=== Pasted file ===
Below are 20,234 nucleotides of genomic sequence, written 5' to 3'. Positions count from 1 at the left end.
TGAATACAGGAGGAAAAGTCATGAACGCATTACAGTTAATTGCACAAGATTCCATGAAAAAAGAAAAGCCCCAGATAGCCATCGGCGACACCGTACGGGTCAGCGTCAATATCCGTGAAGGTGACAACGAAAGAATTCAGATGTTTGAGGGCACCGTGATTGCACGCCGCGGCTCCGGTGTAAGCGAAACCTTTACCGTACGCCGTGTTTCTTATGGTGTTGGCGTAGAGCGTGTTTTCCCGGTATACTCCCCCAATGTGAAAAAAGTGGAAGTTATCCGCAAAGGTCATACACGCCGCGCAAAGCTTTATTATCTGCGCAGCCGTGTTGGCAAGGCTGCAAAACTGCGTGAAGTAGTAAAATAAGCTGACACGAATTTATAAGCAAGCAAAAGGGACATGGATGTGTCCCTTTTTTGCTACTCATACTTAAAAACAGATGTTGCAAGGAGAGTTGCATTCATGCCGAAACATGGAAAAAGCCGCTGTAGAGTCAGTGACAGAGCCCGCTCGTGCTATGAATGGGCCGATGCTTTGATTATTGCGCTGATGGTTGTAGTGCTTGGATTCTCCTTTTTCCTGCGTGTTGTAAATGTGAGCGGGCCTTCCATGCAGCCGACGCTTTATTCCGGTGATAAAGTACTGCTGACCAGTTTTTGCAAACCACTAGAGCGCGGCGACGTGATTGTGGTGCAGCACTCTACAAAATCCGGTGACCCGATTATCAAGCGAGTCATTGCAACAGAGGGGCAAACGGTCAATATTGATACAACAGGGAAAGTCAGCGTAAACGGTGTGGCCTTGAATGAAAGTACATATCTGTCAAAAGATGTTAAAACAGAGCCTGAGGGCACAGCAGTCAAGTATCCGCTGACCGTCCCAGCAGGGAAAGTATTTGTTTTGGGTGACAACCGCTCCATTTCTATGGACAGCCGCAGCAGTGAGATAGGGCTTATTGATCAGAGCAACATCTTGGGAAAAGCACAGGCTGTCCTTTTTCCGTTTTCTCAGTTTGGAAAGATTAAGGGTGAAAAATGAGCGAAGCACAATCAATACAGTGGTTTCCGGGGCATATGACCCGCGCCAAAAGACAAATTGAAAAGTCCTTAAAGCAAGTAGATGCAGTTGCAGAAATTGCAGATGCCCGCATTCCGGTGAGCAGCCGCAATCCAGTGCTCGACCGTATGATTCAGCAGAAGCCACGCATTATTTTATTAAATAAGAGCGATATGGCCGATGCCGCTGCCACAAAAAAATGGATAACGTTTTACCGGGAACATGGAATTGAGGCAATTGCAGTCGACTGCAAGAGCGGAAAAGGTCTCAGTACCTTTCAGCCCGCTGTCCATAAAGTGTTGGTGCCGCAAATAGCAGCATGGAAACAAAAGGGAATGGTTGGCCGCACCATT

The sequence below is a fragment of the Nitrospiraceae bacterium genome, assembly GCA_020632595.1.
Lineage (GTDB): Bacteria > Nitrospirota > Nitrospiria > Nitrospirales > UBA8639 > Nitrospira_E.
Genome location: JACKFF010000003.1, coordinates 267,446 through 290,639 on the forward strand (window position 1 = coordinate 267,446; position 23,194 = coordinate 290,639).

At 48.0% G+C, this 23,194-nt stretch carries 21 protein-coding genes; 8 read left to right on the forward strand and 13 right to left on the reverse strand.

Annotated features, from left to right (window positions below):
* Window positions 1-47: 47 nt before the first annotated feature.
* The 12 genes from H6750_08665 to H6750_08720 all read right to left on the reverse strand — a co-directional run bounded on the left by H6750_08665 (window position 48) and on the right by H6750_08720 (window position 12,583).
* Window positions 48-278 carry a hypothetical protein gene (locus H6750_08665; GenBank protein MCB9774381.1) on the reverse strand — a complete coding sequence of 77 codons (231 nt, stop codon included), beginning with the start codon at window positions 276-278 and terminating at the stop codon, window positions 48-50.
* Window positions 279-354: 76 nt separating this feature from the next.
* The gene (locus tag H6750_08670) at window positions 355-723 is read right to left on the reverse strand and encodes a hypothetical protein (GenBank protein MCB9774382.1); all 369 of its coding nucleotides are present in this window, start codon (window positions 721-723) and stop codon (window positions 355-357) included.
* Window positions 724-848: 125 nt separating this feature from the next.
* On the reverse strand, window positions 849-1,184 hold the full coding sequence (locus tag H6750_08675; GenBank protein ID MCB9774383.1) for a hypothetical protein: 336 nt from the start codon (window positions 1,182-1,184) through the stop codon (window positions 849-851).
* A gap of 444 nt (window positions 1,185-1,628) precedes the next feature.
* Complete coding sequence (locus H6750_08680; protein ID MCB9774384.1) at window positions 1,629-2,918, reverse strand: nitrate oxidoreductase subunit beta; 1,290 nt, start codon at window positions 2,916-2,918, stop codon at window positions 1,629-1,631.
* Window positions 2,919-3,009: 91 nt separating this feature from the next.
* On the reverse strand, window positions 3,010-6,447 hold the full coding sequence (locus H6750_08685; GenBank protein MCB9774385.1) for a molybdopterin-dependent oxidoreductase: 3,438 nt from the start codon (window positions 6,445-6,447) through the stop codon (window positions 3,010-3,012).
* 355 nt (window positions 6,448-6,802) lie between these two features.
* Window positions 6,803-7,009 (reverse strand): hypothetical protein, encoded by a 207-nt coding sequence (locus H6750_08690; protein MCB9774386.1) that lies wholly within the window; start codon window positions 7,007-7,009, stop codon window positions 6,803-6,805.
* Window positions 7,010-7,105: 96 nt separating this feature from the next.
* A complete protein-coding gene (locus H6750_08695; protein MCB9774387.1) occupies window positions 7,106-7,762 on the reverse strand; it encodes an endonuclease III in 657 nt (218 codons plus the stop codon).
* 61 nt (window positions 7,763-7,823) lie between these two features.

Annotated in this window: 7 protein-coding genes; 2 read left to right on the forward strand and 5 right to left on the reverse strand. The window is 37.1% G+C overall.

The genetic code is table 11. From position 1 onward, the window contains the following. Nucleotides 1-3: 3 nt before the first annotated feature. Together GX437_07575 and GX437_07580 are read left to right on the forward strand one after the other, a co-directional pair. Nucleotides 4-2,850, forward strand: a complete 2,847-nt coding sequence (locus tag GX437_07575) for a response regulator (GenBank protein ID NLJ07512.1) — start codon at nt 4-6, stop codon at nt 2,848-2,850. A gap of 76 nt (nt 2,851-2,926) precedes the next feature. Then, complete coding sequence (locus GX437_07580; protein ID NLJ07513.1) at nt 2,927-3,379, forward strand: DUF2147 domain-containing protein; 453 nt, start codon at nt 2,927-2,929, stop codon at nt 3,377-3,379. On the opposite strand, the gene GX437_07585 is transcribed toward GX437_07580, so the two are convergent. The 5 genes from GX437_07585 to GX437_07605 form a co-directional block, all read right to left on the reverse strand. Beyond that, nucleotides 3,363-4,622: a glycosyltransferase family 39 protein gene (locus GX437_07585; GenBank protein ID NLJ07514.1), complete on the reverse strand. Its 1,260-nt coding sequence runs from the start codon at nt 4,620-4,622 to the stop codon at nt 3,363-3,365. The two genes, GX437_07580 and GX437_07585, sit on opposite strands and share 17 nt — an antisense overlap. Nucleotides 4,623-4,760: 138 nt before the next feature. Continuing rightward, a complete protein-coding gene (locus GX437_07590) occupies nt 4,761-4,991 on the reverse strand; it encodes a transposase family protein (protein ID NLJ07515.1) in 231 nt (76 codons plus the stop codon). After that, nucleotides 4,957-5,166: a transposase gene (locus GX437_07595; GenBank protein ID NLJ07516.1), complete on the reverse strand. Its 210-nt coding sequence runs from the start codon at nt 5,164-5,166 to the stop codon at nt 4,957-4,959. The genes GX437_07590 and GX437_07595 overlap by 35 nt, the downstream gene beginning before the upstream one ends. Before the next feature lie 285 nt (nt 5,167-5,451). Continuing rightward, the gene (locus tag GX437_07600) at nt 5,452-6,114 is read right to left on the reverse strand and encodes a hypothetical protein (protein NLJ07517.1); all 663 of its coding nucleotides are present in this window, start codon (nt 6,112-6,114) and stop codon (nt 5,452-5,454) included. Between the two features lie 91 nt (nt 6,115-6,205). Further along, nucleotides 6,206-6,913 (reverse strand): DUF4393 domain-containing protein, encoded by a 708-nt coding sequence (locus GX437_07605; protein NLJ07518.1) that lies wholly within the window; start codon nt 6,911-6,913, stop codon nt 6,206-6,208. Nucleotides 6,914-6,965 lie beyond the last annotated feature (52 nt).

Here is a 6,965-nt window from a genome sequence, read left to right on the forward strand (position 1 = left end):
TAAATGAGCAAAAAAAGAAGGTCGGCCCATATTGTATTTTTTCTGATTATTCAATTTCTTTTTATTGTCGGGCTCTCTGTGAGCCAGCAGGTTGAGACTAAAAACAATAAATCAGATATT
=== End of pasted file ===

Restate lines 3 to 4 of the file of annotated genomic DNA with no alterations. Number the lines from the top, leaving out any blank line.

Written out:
The sequence below is a fragment of the Nitrospiraceae bacterium genome, assembly GCA_020632595.1.
Lineage (GTDB): Bacteria > Nitrospirota > Nitrospiria > Nitrospirales > UBA8639 > Nitrospira_E.